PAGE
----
This represents a fundamental shift in the way software engineers build complex systems. Historically, coding has been about distilling the expert knowledge of the programmer into a series of logical structures that cause the system to respond in predictable ways. For instance, accounting systems follow rules, encoded by software engineers, that automate the process of recording and managing accounts. However, many of the tasks we come up against in our information-saturated digital world require a level of sophistication that can’t be captured in a series of human-engineered logical rules. For instance, if I’m building a system to translate a sequence of text from one language into another, there’s no manageable set of rules I can encode that will solve that problem. However, if I create a framework that allows the software to learn from examples of previously translated sequences to make new translations, then the problem can be solved, at least in principle. In other words, the system distills the expertise it needs to complete the task from the data upon which it’s trained, rather than directly from the programmer, whose authorial role has now fundamentally changed. Evidently this new way of creating complex systems requires a lot of data, but happily the amount of available electronic data for training ML systems is growing at an irrepressible rate.

It may be clear that such systems have potentially profound philosophical implications for their authors. They cause us to question commonly held definitions of understanding, intelligence and even free will. To take a simple example from my own experience, when building an ML system to grade essays, does it matter that the machine doesn’t “understand” the content of the essay in the same way a human being would? If you can demonstrate mathematically that the system is as reliable as an expert examiner, does it matter that the method by which it determines grades is based on subtle interactions between thousands of underlying “features”, without an overseeing sentient mind? What role does sentience actually play in the tasks most of us carry out on a daily basis anyway?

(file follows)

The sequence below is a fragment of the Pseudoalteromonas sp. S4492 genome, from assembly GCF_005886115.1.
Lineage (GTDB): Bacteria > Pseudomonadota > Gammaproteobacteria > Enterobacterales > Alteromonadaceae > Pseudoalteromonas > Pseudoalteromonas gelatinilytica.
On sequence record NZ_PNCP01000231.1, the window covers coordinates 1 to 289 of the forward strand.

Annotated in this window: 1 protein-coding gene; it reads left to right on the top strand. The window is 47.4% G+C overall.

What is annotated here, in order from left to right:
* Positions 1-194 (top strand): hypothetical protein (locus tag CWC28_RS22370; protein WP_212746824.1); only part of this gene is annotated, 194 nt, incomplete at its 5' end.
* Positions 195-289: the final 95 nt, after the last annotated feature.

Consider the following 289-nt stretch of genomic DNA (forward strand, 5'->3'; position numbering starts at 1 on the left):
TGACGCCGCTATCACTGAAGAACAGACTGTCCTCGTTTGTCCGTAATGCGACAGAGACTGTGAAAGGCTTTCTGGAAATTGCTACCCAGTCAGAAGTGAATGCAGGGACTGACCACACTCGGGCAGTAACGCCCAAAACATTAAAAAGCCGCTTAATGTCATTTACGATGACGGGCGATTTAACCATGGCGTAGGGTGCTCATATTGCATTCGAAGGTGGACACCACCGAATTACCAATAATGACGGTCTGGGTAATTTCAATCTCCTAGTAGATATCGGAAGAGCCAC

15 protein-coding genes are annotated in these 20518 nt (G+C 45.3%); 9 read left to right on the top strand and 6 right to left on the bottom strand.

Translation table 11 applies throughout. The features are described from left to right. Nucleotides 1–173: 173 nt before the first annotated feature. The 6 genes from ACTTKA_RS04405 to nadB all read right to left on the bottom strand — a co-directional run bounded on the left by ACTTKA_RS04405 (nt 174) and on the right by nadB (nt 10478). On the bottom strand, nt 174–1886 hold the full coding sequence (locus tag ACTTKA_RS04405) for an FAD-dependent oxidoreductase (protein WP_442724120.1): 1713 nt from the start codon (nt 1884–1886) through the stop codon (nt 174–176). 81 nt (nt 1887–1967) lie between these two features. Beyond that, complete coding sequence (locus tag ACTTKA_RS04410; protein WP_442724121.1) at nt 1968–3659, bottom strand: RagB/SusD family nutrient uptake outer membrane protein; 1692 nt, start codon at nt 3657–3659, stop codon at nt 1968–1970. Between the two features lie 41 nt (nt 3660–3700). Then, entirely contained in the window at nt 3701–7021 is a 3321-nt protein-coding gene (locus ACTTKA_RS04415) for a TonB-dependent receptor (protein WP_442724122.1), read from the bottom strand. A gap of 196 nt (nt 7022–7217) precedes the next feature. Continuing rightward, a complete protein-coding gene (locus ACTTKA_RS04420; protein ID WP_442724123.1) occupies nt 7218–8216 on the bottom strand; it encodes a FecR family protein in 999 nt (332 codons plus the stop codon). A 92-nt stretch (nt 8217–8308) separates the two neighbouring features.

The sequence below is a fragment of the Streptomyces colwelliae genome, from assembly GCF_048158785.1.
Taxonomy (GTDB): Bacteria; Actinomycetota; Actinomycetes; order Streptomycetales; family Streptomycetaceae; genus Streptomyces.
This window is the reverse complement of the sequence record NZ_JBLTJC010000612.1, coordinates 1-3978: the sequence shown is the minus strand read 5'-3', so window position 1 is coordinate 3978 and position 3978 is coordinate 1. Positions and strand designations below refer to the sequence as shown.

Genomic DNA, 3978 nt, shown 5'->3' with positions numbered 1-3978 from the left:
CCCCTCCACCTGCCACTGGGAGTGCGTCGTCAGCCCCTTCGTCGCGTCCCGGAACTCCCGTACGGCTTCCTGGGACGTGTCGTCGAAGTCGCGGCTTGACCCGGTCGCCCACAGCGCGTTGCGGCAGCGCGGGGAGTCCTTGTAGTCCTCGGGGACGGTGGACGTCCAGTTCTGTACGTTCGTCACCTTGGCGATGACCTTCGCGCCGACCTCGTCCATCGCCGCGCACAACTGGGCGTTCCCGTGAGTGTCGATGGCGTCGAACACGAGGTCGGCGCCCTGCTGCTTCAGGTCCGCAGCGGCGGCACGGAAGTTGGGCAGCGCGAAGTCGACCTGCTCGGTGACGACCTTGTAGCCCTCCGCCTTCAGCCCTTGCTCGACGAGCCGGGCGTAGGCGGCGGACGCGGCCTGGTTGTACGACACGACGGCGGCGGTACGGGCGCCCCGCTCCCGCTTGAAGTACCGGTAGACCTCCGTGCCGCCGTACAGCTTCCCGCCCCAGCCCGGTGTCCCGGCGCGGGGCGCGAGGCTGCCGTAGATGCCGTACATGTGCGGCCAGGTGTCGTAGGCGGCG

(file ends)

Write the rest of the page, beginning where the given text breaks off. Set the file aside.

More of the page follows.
Whatever the philosophical implications, software built around these new technologies is changing our lives, even if we don’t yet know it, and I believe this transformation heralds good news for us as consumers and citizens. These new systems will enable our personal devices to better adapt and anticipate what we need, right down to an individual level. The days of the generic tech experience are numbered. People will expect something completely tailored to them, from text-prediction algorithms that understand the context of what you’re writing to concierge systems that learn to preempt what you want to find, say or do next. In 20 years I believe we’ll be surrounded by invisible systems that mine a wealth of data about every aspect of our lives, constantly learning, adapting and enhancing our decision making, health and general wellbeing.

There are downsides, of course. Data privacy and protection must be taken extremely seriously, and people are understandably wary of computers that can “think” and learn like humans. If algorithms start taking on the roles of teachers, personal assistants and others, does this distance us from each other? I believe we need to wrestle with these questions honestly and openly, and that the debate will ultimately lead us to a better understanding of what it means to be human in a technological world. Academic-sounding ideas like ML and NLP have clear implications for the tech industry and the way we live that extend far beyond our universities and research labs.